of Lancashire Wakes
reviews Dead Maid's Land by Paul Wilson & Marilyn TuckerThe Rev Sabine Baring-Gould was one of the most significant folk-song collectors of the 19th century, and this album is but a tiny selection from his vast gleanings. I quote from the blurb on the back: "As collected, the songs have a rough, magical beauty like the moorland landscapes from which they come ... (here) they have been trimmed and polished for a new audience. The musical arrangements embrace harmony singing, fiddles, concertina, a touch of brass and other ideas borrowed from the living traditions in England ..."
The recording was made as part of the "Songs of the West Heritage Project" co-ordinated by Wren Music in a two year collaboration with Devon Libraries, the Baring-Gould family and the National Trust, with the aim of copying the reverend gentleman's folk?song manuscript collection (including his personal copy manuscript of over 650 songs, discovered in Killerton House [NT] as recently as 1992) together with broadside ballads, chapbooks and much material from his own library and other collections. I'm amazed that it took only two years! The BaringGould Archive is now available in microfiche from Wren Music, to consult for research or to buy: a worthy project indeed.
Wren Music is a professional folk and community arts development organisation and was established by Marilyn Tucker and Paul Wilson in 1983. All the other artists on this CD have also been involved in Wren Music's work, and include the well established performers Chris Bartram, Tim Laycock, Chris Foster, Martin Graebe and Phil Humphries along with a further eight names new to me who do a good job filling out harmonies and augmenting the instrumental accompaniments.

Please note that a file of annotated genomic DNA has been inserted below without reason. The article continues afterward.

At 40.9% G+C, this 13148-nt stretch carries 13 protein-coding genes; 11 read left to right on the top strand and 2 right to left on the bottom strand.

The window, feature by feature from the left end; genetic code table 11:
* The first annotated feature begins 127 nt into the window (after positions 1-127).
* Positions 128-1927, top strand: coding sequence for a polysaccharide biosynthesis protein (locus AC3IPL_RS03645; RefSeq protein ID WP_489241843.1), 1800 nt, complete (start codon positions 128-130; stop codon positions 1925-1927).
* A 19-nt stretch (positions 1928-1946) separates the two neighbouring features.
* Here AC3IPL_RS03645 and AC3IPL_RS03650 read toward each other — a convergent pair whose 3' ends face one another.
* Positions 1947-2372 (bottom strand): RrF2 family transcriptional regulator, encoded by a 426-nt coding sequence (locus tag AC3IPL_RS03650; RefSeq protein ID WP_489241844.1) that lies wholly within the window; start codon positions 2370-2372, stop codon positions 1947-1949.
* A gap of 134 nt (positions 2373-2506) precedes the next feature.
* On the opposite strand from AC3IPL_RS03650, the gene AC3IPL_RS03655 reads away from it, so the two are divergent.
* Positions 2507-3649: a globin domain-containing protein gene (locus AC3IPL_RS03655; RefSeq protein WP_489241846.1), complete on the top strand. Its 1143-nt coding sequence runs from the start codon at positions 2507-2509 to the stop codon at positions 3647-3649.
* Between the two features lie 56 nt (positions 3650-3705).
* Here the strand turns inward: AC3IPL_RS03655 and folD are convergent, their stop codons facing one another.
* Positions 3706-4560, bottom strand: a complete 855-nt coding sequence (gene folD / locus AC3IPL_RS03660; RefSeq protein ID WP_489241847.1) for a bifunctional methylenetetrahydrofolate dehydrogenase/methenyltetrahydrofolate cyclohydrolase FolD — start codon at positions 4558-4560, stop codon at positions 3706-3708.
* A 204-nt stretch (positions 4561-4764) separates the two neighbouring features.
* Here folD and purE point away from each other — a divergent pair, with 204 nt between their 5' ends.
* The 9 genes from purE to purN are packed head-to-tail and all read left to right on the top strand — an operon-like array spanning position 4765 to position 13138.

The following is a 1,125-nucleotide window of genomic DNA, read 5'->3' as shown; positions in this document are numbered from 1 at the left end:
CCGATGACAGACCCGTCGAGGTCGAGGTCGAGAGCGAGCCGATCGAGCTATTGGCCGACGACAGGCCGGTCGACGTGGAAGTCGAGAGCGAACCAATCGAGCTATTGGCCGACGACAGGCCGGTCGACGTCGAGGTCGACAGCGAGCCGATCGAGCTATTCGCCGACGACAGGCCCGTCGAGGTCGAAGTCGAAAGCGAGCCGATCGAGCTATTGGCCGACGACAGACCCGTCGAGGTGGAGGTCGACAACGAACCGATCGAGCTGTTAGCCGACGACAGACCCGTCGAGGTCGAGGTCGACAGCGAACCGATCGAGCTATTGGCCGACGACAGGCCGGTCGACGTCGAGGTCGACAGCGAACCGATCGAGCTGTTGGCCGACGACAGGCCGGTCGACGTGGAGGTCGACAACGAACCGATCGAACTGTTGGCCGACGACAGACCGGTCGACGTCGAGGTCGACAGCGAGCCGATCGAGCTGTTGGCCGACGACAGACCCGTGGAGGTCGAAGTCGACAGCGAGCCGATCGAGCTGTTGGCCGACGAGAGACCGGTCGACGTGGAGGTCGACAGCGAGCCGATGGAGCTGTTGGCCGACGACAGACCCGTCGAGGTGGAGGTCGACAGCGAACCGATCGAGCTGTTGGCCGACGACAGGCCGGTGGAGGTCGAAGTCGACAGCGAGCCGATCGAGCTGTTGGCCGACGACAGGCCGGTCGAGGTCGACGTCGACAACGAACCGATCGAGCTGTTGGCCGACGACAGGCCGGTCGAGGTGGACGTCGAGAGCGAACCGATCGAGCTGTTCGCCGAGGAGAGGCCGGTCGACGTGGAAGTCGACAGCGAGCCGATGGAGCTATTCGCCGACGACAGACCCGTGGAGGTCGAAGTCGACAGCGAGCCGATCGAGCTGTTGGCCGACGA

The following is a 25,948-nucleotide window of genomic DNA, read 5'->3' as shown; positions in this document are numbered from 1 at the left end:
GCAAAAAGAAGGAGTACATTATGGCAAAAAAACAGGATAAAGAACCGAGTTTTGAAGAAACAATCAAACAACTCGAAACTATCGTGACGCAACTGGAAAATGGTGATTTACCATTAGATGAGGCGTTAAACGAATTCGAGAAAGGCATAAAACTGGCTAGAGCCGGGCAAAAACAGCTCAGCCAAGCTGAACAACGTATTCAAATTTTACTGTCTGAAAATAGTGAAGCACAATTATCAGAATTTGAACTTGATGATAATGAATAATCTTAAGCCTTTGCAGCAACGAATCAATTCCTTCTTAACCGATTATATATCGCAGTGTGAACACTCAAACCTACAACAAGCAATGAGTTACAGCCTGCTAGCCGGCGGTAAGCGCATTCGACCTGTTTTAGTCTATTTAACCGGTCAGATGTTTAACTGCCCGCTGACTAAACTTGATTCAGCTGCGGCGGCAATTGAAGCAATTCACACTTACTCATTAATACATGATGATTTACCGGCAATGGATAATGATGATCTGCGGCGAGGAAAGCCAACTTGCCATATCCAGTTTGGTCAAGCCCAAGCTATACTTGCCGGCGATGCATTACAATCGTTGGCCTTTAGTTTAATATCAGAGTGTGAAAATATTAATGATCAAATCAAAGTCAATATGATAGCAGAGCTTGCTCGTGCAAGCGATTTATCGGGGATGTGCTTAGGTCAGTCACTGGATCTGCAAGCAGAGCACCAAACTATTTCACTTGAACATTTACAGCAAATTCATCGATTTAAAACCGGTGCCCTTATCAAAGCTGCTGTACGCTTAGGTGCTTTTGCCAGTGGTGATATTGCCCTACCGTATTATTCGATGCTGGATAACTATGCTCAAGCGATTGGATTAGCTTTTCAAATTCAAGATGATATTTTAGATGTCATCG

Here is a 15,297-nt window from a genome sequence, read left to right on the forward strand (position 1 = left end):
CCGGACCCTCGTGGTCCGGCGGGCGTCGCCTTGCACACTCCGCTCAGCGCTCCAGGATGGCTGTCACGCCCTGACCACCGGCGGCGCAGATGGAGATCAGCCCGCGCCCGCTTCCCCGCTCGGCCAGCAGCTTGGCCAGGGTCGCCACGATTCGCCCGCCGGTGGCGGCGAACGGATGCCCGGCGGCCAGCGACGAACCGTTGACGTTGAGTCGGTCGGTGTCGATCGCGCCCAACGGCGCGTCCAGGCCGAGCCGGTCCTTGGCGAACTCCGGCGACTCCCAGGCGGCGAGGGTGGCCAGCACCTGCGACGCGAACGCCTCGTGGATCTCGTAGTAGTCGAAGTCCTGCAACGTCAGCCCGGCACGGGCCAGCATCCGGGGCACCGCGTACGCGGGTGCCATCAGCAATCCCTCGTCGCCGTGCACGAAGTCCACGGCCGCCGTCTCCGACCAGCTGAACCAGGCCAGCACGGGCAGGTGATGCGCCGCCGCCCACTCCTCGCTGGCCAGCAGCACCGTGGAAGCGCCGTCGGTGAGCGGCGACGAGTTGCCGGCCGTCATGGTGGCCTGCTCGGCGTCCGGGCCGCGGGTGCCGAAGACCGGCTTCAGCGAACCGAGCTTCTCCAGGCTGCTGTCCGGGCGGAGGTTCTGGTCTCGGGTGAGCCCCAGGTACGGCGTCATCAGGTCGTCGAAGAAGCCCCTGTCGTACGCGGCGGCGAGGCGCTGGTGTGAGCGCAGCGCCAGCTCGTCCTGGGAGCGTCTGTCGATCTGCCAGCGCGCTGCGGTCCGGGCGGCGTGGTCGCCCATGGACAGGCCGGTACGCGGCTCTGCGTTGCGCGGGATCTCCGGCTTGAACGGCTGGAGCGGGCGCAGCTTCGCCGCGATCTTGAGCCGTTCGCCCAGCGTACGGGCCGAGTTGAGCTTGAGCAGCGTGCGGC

The CD contains fifteen songs and two tunes, in the main unusual versions of fairly familiar material, and there isn't a duff track amongst them ? not surprising when you consider the line?up. Song titles are Blue Muslin (also known as The keys of Canterbury/Keys of Heaven/Paper of Pins); Dead Maid's Land (a version of The Seeds of Love); Frog and Mouse (Froggie Went A Courting/Anthony Rowley); The Gypsy Countess (Wraggle Taggle Gypsies); Georgie (Geordie, to a haunting and very different tune); The Old Ewe (making the best of an unwise purchase); When I Was Young (to learn by heart this remarkable catalogue of 42 jobs in almost as many west country locations is a challenge and a half!); Haymaking and Harvest Song (familiar words, unusual tunes) Robin Redbreast (a Cornish Wassail song); My Lady's Coach (learnt by Baring-Gould from his nurse - a spooky tale that would give any child nightmares!) Rather more easily recognised items are The Mower (a song of sexual encounter reminiscent of many more); Herring's Head (from the 'argumentative' strain of the song rather than the 'cumulative'); The Drunken Maidens and Golden Vanity (close to the usual versions). The two instrumental items, William Andrews' Hornpipe No 1 & No 2 step hop hornpipes that add variety to the mix, are also vaguely reminiscent of tunes we've all danced to, but I can't quite put a name to them.
The eight page illustrated booklet, compiled by Martin Graebe and the two main performers, gives detailed and interesting background information on the chosen items, their sources and Baring?Gould. The performers and Wren Music are to be congratulated on bringing this material to a wider audience.